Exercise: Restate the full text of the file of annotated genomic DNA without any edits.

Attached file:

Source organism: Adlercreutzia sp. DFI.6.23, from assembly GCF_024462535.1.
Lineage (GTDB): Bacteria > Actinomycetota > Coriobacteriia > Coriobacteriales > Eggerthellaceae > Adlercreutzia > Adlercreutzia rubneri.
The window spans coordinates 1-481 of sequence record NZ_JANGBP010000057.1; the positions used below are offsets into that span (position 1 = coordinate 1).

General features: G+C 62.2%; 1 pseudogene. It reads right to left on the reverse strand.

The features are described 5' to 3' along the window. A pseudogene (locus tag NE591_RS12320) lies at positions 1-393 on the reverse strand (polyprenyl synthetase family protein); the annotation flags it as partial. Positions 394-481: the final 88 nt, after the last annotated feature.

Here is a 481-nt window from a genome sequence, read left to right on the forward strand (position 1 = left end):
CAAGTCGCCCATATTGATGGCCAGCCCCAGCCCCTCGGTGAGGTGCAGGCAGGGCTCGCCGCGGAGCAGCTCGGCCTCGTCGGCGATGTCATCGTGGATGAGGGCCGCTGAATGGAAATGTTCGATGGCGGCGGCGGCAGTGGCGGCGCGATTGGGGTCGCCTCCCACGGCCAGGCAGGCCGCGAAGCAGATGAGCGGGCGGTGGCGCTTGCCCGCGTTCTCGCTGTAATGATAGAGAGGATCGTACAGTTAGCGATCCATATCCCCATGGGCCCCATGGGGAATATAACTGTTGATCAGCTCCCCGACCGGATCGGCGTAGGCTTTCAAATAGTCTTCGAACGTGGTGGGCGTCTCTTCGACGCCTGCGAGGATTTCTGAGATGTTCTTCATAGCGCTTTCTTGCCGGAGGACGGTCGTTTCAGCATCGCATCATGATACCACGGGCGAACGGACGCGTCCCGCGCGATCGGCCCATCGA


Source organism: Adlercreutzia sp. DFI.6.23, from assembly GCF_024462535.1.
Lineage (GTDB): Bacteria > Actinomycetota > Coriobacteriia > Coriobacteriales > Eggerthellaceae > Adlercreutzia > Adlercreutzia rubneri.
The window spans coordinates 1-481 of sequence record NZ_JANGBP010000057.1; the positions used below are offsets into that span (position 1 = coordinate 1).

General features: G+C 62.2%; 1 pseudogene. It reads right to left on the reverse strand.

The features are described 5' to 3' along the window. A pseudogene (locus tag NE591_RS12320) lies at positions 1-393 on the reverse strand (polyprenyl synthetase family protein); the annotation flags it as partial. Positions 394-481: the final 88 nt, after the last annotated feature.

Here is a 481-nt window from a genome sequence, read left to right on the forward strand (position 1 = left end):
CAAGTCGCCCATATTGATGGCCAGCCCCAGCCCCTCGGTGAGGTGCAGGCAGGGCTCGCCGCGGAGCAGCTCGGCCTCGTCGGCGATGTCATCGTGGATGAGGGCCGCTGAATGGAAATGTTCGATGGCGGCGGCGGCAGTGGCGGCGCGATTGGGGTCGCCTCCCACGGCCAGGCAGGCCGCGAAGCAGATGAGCGGGCGGTGGCGCTTGCCCGCGTTCTCGCTGTAATGATAGAGAGGATCGTACAGTTAGCGATCCATATCCCCATGGGCCCCATGGGGAATATAACTGTTGATCAGCTCCCCGACCGGATCGGCGTAGGCTTTCAAATAGTCTTCGAACGTGGTGGGCGTCTCTTCGACGCCTGCGAGGATTTCTGAGATGTTCTTCATAGCGCTTTCTTGCCGGAGGACGGTCGTTTCAGCATCGCATCATGATACCACGGGCGAACGGACGCGTCCCGCGCGATCGGCCCATCGA